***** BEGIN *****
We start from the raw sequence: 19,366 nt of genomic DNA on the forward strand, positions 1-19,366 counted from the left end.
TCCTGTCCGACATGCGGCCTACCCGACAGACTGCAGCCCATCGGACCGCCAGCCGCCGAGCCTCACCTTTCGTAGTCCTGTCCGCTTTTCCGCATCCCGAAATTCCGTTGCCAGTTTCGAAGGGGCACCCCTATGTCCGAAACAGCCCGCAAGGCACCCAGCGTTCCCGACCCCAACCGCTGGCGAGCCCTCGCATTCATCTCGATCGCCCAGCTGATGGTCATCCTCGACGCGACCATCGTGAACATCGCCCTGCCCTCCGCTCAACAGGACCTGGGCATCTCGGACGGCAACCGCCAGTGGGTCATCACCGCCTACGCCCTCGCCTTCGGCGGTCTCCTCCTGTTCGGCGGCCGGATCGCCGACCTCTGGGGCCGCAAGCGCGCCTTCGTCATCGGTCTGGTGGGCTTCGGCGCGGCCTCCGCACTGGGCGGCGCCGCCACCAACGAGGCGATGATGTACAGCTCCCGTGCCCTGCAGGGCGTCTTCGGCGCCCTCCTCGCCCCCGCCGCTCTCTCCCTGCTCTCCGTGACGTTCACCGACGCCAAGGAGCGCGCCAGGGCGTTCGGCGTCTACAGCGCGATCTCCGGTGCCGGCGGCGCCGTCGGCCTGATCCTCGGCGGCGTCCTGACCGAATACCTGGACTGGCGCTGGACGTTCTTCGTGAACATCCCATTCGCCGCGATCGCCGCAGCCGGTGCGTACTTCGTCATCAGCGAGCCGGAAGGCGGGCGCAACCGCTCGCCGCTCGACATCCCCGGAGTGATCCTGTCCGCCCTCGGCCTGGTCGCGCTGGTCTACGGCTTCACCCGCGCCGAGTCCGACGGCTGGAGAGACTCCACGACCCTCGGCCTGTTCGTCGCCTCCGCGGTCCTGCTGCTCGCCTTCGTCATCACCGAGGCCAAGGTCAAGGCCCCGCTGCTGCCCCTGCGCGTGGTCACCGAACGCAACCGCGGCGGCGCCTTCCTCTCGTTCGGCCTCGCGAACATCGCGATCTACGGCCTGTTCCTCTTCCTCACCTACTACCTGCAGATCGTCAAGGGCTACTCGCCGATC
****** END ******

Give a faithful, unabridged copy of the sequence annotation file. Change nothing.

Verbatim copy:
We start from the raw sequence: 19,366 nt of genomic DNA on the forward strand, positions 1-19,366 counted from the left end.
TCCTGTCCGACATGCGGCCTACCCGACAGACTGCAGCCCATCGGACCGCCAGCCGCCGAGCCTCACCTTTCGTAGTCCTGTCCGCTTTTCCGCATCCCGAAATTCCGTTGCCAGTTTCGAAGGGGCACCCCTATGTCCGAAACAGCCCGCAAGGCACCCAGCGTTCCCGACCCCAACCGCTGGCGAGCCCTCGCATTCATCTCGATCGCCCAGCTGATGGTCATCCTCGACGCGACCATCGTGAACATCGCCCTGCCCTCCGCTCAACAGGACCTGGGCATCTCGGACGGCAACCGCCAGTGGGTCATCACCGCCTACGCCCTCGCCTTCGGCGGTCTCCTCCTGTTCGGCGGCCGGATCGCCGACCTCTGGGGCCGCAAGCGCGCCTTCGTCATCGGTCTGGTGGGCTTCGGCGCGGCCTCCGCACTGGGCGGCGCCGCCACCAACGAGGCGATGATGTACAGCTCCCGTGCCCTGCAGGGCGTCTTCGGCGCCCTCCTCGCCCCCGCCGCTCTCTCCCTGCTCTCCGTGACGTTCACCGACGCCAAGGAGCGCGCCAGGGCGTTCGGCGTCTACAGCGCGATCTCCGGTGCCGGCGGCGCCGTCGGCCTGATCCTCGGCGGCGTCCTGACCGAATACCTGGACTGGCGCTGGACGTTCTTCGTGAACATCCCATTCGCCGCGATCGCCGCAGCCGGTGCGTACTTCGTCATCAGCGAGCCGGAAGGCGGGCGCAACCGCTCGCCGCTCGACATCCCCGGAGTGATCCTGTCCGCCCTCGGCCTGGTCGCGCTGGTCTACGGCTTCACCCGCGCCGAGTCCGACGGCTGGAGAGACTCCACGACCCTCGGCCTGTTCGTCGCCTCCGCGGTCCTGCTGCTCGCCTTCGTCATCACCGAGGCCAAGGTCAAGGCCCCGCTGCTGCCCCTGCGCGTGGTCACCGAACGCAACCGCGGCGGCGCCTTCCTCTCGTTCGGCCTCGCGAACATCGCGATCTACGGCCTGTTCCTCTTCCTCACCTACTACCTGCAGATCGTCAAGGGCTACTCGCCGATC